Harvard Library:



… You can also get my book at:


Before, Afdre, and After








etc.  🙂


An Amazing, Uplifting Story of Recovery

Before, Afdre, and After (My Stroke…oh, what fun)

“… I am so glad that she took the time and effort to write up her story for a multitude of reasons. It has brought me true appreciation for my own health while showing how bad things can really get. It has provided me with an increased appreciation for therapists and their valuable work. And it has increased my faith in the human spirit and the body’s ability to heal, especially when commanded to do so through work and positive thinking. This story is amazing and something everyone needs to read to expand their awareness to those with handicaps of all kinds. Maureen Twomey is nothing short of a miracle …”


Marcha's Two-Cents Worth


Review of

“Before, Afdre, and After (My Stroke…oh, what fun)”

by Maureen Twomey

This is the true story of a woman who had a massive, extremely debilitating stroke at the young age of 33 which caused significant brain damage. The book recounts, step by step, her very difficult journey back to functionality. It truly illustrates the principle that heroes (and heroines) are ordinary people plunged into exceptional circumstances. I was totally blown away by this book for so many reasons. First of all, that someone could be so entirely debilitated and survive, much less want to, given the immediate effects left her abilities so compromised. She had to learn to read and write again as well as speak, since it was the left side of her brain which was damaged, which governs these abilities. Walking was likewise something she had to learn again, given the resulting paralysis.

The support of…

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“Thank you for sharing, Maureen!”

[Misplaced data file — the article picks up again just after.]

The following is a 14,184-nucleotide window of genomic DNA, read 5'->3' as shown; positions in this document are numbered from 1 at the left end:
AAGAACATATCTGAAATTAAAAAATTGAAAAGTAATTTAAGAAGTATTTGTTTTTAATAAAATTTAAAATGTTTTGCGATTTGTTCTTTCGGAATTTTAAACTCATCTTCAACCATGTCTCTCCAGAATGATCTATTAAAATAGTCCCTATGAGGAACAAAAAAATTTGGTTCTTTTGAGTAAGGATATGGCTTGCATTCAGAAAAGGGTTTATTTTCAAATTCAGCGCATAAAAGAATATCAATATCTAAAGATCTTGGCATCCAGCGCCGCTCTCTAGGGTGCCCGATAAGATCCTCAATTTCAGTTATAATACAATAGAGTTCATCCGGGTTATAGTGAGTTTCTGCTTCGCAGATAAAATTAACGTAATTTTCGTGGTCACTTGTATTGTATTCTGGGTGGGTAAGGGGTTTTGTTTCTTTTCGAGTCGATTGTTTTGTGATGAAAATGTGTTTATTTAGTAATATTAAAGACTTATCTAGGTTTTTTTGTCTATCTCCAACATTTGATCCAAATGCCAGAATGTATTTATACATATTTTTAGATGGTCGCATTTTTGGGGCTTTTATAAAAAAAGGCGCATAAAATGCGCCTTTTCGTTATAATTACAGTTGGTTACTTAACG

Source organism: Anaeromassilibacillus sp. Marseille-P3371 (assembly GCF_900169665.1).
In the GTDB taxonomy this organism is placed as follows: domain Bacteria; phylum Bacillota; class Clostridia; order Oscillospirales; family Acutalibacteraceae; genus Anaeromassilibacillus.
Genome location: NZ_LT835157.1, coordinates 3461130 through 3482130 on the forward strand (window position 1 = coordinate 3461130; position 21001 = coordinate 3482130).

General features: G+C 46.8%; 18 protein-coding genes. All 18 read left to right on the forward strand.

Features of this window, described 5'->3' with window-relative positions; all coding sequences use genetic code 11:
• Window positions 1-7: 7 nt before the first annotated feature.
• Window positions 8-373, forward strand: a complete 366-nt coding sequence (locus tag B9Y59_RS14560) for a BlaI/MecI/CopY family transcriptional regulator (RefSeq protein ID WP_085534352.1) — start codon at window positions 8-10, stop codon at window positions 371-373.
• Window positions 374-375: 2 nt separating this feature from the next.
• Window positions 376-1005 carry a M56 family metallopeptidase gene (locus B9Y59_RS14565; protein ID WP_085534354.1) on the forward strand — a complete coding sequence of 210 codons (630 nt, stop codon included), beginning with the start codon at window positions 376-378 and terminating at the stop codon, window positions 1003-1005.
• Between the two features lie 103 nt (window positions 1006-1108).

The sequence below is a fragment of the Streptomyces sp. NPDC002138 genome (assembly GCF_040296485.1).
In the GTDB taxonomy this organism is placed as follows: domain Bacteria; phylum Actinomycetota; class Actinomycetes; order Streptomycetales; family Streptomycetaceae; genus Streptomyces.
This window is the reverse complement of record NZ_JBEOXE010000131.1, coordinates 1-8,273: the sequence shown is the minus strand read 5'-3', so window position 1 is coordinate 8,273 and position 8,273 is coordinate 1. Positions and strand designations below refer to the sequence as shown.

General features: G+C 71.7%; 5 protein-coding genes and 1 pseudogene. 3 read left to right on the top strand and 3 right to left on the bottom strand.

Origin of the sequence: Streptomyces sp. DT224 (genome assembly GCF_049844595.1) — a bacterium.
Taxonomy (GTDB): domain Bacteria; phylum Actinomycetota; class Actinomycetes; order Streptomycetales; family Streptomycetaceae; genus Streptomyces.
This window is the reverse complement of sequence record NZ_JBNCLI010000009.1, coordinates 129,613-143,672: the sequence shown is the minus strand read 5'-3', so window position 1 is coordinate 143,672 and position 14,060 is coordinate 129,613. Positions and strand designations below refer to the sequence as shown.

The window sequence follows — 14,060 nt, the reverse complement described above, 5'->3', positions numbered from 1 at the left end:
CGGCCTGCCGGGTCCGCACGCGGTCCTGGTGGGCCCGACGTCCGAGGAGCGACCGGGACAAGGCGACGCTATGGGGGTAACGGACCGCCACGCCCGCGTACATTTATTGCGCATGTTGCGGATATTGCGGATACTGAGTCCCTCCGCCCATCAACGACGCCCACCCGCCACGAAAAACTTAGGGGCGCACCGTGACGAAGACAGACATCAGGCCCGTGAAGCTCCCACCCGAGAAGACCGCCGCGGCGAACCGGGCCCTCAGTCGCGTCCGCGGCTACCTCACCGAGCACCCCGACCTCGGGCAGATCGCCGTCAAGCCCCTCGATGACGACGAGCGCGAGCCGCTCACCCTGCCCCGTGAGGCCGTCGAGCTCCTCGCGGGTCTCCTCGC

“Thank you for sharing, Maureen!”

By Stephanie

Before, Afdre, and After (My stroke … oh what fun)

“Interestingly, this book kept reminding me of the “look for the helpers” quote by Mr. Rogers. Maureen’s experience was incredible, her treatments fascinating, her perseverance commendable, and her much-better-than-expected recovery worthy of much celebration. I was most affected, however, by the amazing level of support she received from friends and family.

Maureen’s strong work ethic and determination were obvious, but I often found myself thinking, “What do stroke victims (and other folks with TBI’s) do when they don’t have someone to _________ (fill in the blank with everything from helping her get to the hospital to moving her out of her apartment, to caring for her cat, to taking her in and caring for her after rehab, etc.).

When I began reading this book, I was excited to get some insight on the perspective of someone completely aware, but “locked” in his or her mind by such an injury. I definitely got that, but a bonus was developing a better understanding for the incredible need of a supportive network for these individuals…oh, and really good health insurance coverage – that’s another thing that’s REALLY helpful to have when an unexpected tragedy strikes!

Aside from all of that, I thoroughly enjoyed Maureen’s sense of humor (that I’m sure also played a huge role in her recovery) and the pictures and various other “snapshots” of her recovery. All together, it was an attention-grabbing, comprehensive, touching recounting of an incredible journey. Thank you for sharing, Maureen! 🙂 ”


Thanks YOU! 🙂